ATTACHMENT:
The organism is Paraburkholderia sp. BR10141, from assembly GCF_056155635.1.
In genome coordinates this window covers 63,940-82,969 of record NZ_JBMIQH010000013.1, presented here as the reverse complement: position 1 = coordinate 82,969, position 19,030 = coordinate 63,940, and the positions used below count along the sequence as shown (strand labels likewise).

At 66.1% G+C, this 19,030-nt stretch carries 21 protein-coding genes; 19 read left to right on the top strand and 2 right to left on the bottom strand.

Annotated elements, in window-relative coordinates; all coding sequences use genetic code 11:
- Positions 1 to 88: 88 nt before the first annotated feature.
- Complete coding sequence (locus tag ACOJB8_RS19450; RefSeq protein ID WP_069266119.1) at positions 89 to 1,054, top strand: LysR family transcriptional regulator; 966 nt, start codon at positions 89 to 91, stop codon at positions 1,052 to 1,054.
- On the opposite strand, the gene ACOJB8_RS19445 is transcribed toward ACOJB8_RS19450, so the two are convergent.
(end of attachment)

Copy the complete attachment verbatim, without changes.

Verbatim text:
The organism is Paraburkholderia sp. BR10141, from assembly GCF_056155635.1.
In genome coordinates this window covers 63,940-82,969 of record NZ_JBMIQH010000013.1, presented here as the reverse complement: position 1 = coordinate 82,969, position 19,030 = coordinate 63,940, and the positions used below count along the sequence as shown (strand labels likewise).

At 66.1% G+C, this 19,030-nt stretch carries 21 protein-coding genes; 19 read left to right on the top strand and 2 right to left on the bottom strand.

Annotated elements, in window-relative coordinates; all coding sequences use genetic code 11:
- Positions 1 to 88: 88 nt before the first annotated feature.
- Complete coding sequence (locus tag ACOJB8_RS19450; RefSeq protein ID WP_069266119.1) at positions 89 to 1,054, top strand: LysR family transcriptional regulator; 966 nt, start codon at positions 89 to 91, stop codon at positions 1,052 to 1,054.
- On the opposite strand, the gene ACOJB8_RS19445 is transcribed toward ACOJB8_RS19450, so the two are convergent.